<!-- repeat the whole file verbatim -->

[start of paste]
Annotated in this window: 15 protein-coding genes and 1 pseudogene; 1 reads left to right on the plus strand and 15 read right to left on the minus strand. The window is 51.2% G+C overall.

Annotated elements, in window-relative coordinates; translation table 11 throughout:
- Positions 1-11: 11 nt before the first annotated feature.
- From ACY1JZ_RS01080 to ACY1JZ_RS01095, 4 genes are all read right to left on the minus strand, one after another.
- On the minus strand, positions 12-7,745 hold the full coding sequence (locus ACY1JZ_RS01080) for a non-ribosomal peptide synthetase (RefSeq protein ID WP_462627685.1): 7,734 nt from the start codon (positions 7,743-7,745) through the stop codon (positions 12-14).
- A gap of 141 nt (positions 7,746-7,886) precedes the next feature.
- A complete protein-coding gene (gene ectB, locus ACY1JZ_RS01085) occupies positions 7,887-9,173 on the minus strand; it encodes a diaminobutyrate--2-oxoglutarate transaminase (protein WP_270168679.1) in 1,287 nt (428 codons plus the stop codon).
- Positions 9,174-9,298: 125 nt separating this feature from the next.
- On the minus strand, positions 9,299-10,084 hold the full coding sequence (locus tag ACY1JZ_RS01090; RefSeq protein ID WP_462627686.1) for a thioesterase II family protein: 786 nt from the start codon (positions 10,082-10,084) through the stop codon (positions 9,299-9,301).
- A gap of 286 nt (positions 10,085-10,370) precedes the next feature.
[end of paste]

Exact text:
Annotated in this window: 15 protein-coding genes and 1 pseudogene; 1 reads left to right on the plus strand and 15 read right to left on the minus strand. The window is 51.2% G+C overall.

Annotated elements, in window-relative coordinates; translation table 11 throughout:
- Positions 1-11: 11 nt before the first annotated feature.
- From ACY1JZ_RS01080 to ACY1JZ_RS01095, 4 genes are all read right to left on the minus strand, one after another.
- On the minus strand, positions 12-7,745 hold the full coding sequence (locus ACY1JZ_RS01080) for a non-ribosomal peptide synthetase (RefSeq protein ID WP_462627685.1): 7,734 nt from the start codon (positions 7,743-7,745) through the stop codon (positions 12-14).
- A gap of 141 nt (positions 7,746-7,886) precedes the next feature.
- A complete protein-coding gene (gene ectB, locus ACY1JZ_RS01085) occupies positions 7,887-9,173 on the minus strand; it encodes a diaminobutyrate--2-oxoglutarate transaminase (protein WP_270168679.1) in 1,287 nt (428 codons plus the stop codon).
- Positions 9,174-9,298: 125 nt separating this feature from the next.
- On the minus strand, positions 9,299-10,084 hold the full coding sequence (locus tag ACY1JZ_RS01090; RefSeq protein ID WP_462627686.1) for a thioesterase II family protein: 786 nt from the start codon (positions 10,082-10,084) through the stop codon (positions 9,299-9,301).
- A gap of 286 nt (positions 10,085-10,370) precedes the next feature.